Viacom CEO Bob Bakish Remains Mum on CBS Merger Rumors

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Bob Bakish

Bakish was more forthcoming about some threatening emails Viacom has received: "We have a responsibility to protect our employees and ensure their safety."

Viacom CEO Bob Bakish dismissed a question about whether the company he runs will merge with CBS as "rumor" and "noise" during a discussion Monday in Beverly Hills.

"This is the third time this rumor mill has gone around," Bakish said at the Milken Institute Global Conference. "What I told my teams to do is 'stay focused.' … As far as the other noise? There's always noise; there's always distractions. You gotta play through and see where it goes."

Many on Wall Street have been expecting CBS and Viacom — each controlled by Sumner Redstone and his daughter, Shari — to merge ever since Les Moonves, a major opponent of a merger, stepped down in September amid sexual misconduct and harassment claims.

Bakish was also asked about the #MeToo movement that spelled the end to the career of Moonves, but the Viacom CEO spoke only in generalities.

"It goes to the topic of culture," Bakish said prior to boasting that more than 50 percent of Viacom's employees are women and that "we have more women on our board than virtually any other Fortune 500 company."

"We have open lines and all kinds of transparency," he said. "Knock on wood, we haven't had any massive issues."

Bakish spoke of diversity as a priority: "We think we're able to do our best work when our company mirrors those audiences."

Moderator Andy Serwer, the editor-in-chief of Yahoo! Finance, also asked if the social media giants that compete against Viacom for advertising dollars should be broken up or more heavily regulated.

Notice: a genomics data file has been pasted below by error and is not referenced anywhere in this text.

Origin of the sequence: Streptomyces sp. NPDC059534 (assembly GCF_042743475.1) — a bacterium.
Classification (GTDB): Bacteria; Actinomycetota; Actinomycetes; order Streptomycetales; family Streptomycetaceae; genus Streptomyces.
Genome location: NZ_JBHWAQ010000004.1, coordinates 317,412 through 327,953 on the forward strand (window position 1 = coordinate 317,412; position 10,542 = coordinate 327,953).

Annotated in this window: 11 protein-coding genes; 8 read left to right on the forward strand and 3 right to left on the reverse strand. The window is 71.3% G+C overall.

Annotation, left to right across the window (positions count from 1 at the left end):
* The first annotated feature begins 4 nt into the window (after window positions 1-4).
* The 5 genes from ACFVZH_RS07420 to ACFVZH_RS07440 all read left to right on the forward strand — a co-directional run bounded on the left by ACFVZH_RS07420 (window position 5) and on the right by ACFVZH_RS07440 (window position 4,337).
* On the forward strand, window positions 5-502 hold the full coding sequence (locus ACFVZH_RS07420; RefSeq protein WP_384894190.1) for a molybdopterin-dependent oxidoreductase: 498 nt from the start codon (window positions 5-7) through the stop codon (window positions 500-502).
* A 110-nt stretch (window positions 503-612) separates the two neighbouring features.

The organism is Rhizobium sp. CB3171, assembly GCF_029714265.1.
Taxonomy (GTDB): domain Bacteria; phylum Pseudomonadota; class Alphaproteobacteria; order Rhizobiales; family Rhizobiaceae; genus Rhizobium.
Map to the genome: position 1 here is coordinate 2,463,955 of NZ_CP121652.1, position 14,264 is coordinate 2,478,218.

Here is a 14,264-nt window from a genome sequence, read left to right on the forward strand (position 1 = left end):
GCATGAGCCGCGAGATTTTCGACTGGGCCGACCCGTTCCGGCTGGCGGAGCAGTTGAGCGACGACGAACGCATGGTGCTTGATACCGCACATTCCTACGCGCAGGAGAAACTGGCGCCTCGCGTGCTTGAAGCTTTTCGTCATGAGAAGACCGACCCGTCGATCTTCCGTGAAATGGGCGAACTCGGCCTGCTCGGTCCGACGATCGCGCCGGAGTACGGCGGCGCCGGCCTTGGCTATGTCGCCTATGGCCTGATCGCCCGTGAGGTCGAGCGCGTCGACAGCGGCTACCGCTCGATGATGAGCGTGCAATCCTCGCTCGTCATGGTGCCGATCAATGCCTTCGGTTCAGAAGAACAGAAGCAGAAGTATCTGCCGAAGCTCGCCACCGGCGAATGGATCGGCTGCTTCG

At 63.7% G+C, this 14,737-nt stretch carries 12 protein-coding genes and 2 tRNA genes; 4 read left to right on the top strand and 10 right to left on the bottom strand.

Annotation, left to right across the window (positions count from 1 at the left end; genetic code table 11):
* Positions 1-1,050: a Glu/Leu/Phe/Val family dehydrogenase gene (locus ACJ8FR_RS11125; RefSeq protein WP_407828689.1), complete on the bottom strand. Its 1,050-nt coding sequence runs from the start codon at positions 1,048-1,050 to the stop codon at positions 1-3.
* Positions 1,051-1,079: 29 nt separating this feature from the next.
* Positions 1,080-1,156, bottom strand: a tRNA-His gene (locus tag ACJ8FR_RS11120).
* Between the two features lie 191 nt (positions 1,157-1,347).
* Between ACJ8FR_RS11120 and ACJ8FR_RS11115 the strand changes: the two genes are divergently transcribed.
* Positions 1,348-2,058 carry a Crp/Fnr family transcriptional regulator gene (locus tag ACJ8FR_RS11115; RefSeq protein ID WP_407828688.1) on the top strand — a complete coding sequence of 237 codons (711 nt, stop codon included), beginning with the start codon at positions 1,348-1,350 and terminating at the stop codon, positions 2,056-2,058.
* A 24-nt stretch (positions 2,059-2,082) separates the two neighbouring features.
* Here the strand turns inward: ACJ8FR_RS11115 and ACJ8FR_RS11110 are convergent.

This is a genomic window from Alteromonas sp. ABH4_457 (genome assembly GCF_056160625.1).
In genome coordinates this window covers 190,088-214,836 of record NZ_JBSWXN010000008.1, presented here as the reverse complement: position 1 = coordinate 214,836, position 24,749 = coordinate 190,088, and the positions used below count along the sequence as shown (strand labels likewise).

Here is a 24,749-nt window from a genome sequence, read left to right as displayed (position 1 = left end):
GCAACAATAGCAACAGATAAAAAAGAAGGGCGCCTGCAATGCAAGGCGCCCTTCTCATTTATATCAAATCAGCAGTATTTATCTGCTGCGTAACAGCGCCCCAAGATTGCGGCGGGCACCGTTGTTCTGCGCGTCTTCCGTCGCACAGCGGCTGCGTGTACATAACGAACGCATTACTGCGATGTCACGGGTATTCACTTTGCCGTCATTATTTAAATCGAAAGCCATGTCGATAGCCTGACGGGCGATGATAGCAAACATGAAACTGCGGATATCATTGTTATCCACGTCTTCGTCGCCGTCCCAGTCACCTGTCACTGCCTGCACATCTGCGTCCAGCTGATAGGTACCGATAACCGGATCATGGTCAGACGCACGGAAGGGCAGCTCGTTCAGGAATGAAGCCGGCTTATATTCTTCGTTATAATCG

"In general, we like free-market economies. If there are regulations, we like consistency," he said, using the ad business in the U.K. as an example where television is regulated but internet platforms are not. 

Serwer asked Bakish if the partisan politics that are sometimes part of Viacom's content cause him "headaches."

"I do get emails on a regular basis from people complaining about something someone did," said the exec. "I got a bunch of emails about something Trevor Noah did last week. The first time you get those, it's kind of jarring, but, at the end of the day, people are choosing what content to watch. They don't have to watch our content."

Bakish wasn't specific about the complaint about Noah, but he hinted that sometimes Viacom talent might receive threats.

"We have a responsibility to protect our employees and ensure their safety," said Bakish. "There was a case a couple of years ago where there was a particular piece of content that was made that depicted something that we thought was risky, particularly in some places outside the U.S. We made a very unusual decision to limit the access to that because we didn't want to put our employees at risk."

In general, though, the exec doesn't like to put limits on creativity, he said, using the film A Quiet Place as an example: "A very inexpensive movie to make, … but it caught something on people and it turned out to be a much bigger movie than we thought. That was just a cool, creative idea."

Bakish acknowledged a very partisan political environment and blamed social media, "because, theoretically, it lets everyone have a voice, but in reality the only voices that cut through are the extreme voices. They drown out everything else. That's a problem."